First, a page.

Are you picturing a redhead dancing around a large bedroom singing about string and warm woolen mittens?
Yeah, it’s kinda like that. Only I’m no Julie Andrews, I don’t actually have a very good singing voice, and our house is not nearly that fancy :) Also, instead of brown paper packages I am singing the praises of the MTM Test Hub, Work Item Charting, and awesome things like that.
As you’ve probably heard TFS 2013 released yesterday. A full day ahead of time, I know! And like any passionate ALM consultant I’ve been using TFS 2013 for some time now. If you’re taking advantage of TFS Service, you have been too whether you knew it or not. So on to my first favorite thing about TFS 2013. Work item charting. The concept of work item charting is a pretty simple one, and frankly one customers have been clamoring for since TFS 2005. Business users do not want to have to learn SSRS to get quick, custom views that they can use to analyze work items. And frankly, while Excel ad-hoc reporting is much easier than SSRS, it’s still not an “EASY button” solution for simple work item based charting/reporting. Thanks Staples for giving me that reference.
So let’s divine in a bit shall we? We will be working with one of my pet projects, a Scavenger Hunt application for the phone (if someone creates one soon, I’ll know where you got the idea now!) Assume we have some simple queries, for instance one which pulls back ALL tasks in a team project. This could be a lot to take in analyze, especially on large, established projects with multiple teams. So, below we have work items, tasks, bugs, etc. All assigned to various people, planned for different sprints, and so on and so forth.
But what if I wanted a quick visualization of work item types, or work assigned to various team members across the entire project? Not a super easy way to do that in any of the previously available reporting methods. Here is where Work Item Charting comes in. You might notice a new menu item called “Charts” (circled above) in the web tools for TFS 2013. When you switch your view to Charts it will show you any existing charts for that query, as well as the ability to create new charts. So in my case, I already had a chart out there which breaks down all work items by type. Marginally useful, but maybe another chart TYPE would actually be a better way to visualize the data. So the first thing I want to do is try different chart types, and see if something else strikes my fancy:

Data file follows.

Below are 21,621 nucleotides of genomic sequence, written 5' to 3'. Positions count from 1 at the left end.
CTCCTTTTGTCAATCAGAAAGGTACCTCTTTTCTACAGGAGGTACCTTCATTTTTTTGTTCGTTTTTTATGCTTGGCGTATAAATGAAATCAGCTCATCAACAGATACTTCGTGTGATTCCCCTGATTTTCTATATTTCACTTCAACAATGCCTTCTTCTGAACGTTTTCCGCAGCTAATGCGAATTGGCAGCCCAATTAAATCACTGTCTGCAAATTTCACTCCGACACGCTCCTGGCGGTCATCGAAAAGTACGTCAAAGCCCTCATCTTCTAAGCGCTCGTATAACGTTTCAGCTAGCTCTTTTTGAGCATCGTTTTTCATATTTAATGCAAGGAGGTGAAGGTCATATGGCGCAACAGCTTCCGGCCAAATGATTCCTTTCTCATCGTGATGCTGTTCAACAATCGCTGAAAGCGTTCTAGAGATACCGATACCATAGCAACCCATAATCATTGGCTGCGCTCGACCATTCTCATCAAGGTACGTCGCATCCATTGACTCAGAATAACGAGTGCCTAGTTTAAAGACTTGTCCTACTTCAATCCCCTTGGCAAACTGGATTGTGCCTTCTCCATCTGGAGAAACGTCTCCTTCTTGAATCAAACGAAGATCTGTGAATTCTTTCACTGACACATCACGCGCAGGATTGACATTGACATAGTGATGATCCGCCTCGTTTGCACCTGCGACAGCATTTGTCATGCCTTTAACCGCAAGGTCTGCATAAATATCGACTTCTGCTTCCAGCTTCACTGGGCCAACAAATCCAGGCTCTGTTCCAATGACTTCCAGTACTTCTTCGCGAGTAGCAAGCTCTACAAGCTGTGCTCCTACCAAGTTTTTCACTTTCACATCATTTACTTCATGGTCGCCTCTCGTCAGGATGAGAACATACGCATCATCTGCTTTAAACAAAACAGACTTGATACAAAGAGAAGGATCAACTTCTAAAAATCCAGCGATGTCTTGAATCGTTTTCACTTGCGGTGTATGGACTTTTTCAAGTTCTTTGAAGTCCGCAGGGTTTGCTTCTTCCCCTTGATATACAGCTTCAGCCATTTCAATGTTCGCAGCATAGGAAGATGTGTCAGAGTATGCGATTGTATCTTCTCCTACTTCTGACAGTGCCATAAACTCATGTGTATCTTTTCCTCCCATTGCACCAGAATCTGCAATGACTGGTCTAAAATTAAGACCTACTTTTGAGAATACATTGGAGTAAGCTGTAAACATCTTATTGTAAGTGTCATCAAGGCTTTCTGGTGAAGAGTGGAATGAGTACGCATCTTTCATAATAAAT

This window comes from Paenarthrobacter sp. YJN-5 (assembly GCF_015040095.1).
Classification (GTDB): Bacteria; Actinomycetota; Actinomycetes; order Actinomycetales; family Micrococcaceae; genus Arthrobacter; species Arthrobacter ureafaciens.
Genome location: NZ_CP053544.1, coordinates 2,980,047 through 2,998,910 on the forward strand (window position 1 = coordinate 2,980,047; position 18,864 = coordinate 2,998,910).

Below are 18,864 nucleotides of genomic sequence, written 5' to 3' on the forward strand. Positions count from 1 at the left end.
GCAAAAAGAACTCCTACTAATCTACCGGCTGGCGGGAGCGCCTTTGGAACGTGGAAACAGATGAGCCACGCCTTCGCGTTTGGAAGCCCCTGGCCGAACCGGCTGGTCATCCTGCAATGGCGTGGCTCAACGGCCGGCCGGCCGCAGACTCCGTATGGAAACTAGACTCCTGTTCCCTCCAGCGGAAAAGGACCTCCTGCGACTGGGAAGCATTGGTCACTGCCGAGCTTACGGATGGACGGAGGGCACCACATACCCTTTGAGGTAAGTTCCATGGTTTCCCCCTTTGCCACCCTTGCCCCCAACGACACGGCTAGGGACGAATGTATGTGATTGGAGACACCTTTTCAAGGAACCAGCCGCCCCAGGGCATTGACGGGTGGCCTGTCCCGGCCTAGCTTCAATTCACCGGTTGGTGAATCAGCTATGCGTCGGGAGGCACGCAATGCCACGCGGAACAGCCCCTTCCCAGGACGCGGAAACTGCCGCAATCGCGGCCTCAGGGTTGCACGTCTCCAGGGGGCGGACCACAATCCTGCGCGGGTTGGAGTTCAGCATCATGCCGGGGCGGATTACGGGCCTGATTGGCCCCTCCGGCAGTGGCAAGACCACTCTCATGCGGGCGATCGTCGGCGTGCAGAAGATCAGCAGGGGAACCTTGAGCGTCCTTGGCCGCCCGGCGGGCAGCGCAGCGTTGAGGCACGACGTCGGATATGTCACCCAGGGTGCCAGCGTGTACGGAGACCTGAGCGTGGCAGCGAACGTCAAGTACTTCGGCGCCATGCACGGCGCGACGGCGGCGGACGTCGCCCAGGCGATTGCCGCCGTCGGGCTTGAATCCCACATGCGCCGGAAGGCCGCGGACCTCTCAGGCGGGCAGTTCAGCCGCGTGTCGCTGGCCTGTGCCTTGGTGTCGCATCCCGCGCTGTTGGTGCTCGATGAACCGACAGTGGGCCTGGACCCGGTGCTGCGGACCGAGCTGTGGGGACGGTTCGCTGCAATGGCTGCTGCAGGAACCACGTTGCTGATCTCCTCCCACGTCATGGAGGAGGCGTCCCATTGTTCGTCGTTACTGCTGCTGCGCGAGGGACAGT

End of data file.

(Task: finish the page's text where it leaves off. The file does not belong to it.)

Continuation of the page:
I *love* that as you make choices in the edit box, it automatically gives you a preview of the resulting report. That will save SO many clicks. So I changed the chart type to a stacked bar, changed the sort and saved the report.
A bit more useful, but I’d like another view available, this time including assignment data. But I’ll need to make some changes to my query, because if I try to simply show this in a new chart with the existing data, you’ll notice I do not even have an option to group by assigned to:
Think of the query as your chart data source, meaning all rows returned will be displayed, and even more importantly, only the fields returned by the query will be available as well. So if my query returns work item type, title, and state then those are the only fields that I can report on. AND only fields with a reportable type of “dimension” can be used for grouping. These little nuggets often trip people up, they assume all of the fields for the returned rows are available and available for grouping/sorting. So I need to go back to my original query, and add the assigned to field to add that data to my chart:
Now when I go back into my charts, I have another field that I can use for pivoting my data!
Well, I could certainly spend FAR more time on this topic, but I just wanted to give you a little taste of one of my favorite features of TFS 2013 – Work Item Charting. Next up, the new web Test Hub!